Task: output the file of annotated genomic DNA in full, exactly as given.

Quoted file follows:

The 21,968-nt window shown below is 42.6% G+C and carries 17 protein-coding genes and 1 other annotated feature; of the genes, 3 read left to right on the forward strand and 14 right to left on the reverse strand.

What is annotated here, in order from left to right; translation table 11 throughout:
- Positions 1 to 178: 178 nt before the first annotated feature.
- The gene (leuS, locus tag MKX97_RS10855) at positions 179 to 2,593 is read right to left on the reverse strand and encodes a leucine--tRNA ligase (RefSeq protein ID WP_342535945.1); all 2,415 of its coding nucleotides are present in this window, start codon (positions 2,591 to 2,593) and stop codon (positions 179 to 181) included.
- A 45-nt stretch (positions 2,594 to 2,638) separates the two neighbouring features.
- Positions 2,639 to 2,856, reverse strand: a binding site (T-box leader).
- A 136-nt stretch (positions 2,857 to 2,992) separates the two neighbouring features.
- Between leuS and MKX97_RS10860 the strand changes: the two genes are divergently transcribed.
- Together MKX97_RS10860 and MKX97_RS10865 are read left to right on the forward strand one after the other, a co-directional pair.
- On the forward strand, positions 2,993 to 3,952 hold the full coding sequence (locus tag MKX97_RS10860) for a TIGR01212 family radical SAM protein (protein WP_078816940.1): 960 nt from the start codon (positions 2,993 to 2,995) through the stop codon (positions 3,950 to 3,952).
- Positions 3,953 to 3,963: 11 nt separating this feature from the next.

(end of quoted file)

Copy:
The 21,968-nt window shown below is 42.6% G+C and carries 17 protein-coding genes and 1 other annotated feature; of the genes, 3 read left to right on the forward strand and 14 right to left on the reverse strand.

What is annotated here, in order from left to right; translation table 11 throughout:
- Positions 1 to 178: 178 nt before the first annotated feature.
- The gene (leuS, locus tag MKX97_RS10855) at positions 179 to 2,593 is read right to left on the reverse strand and encodes a leucine--tRNA ligase (RefSeq protein ID WP_342535945.1); all 2,415 of its coding nucleotides are present in this window, start codon (positions 2,591 to 2,593) and stop codon (positions 179 to 181) included.
- A 45-nt stretch (positions 2,594 to 2,638) separates the two neighbouring features.
- Positions 2,639 to 2,856, reverse strand: a binding site (T-box leader).
- A 136-nt stretch (positions 2,857 to 2,992) separates the two neighbouring features.
- Between leuS and MKX97_RS10860 the strand changes: the two genes are divergently transcribed.
- Together MKX97_RS10860 and MKX97_RS10865 are read left to right on the forward strand one after the other, a co-directional pair.
- On the forward strand, positions 2,993 to 3,952 hold the full coding sequence (locus tag MKX97_RS10860) for a TIGR01212 family radical SAM protein (protein WP_078816940.1): 960 nt from the start codon (positions 2,993 to 2,995) through the stop codon (positions 3,950 to 3,952).
- Positions 3,953 to 3,963: 11 nt separating this feature from the next.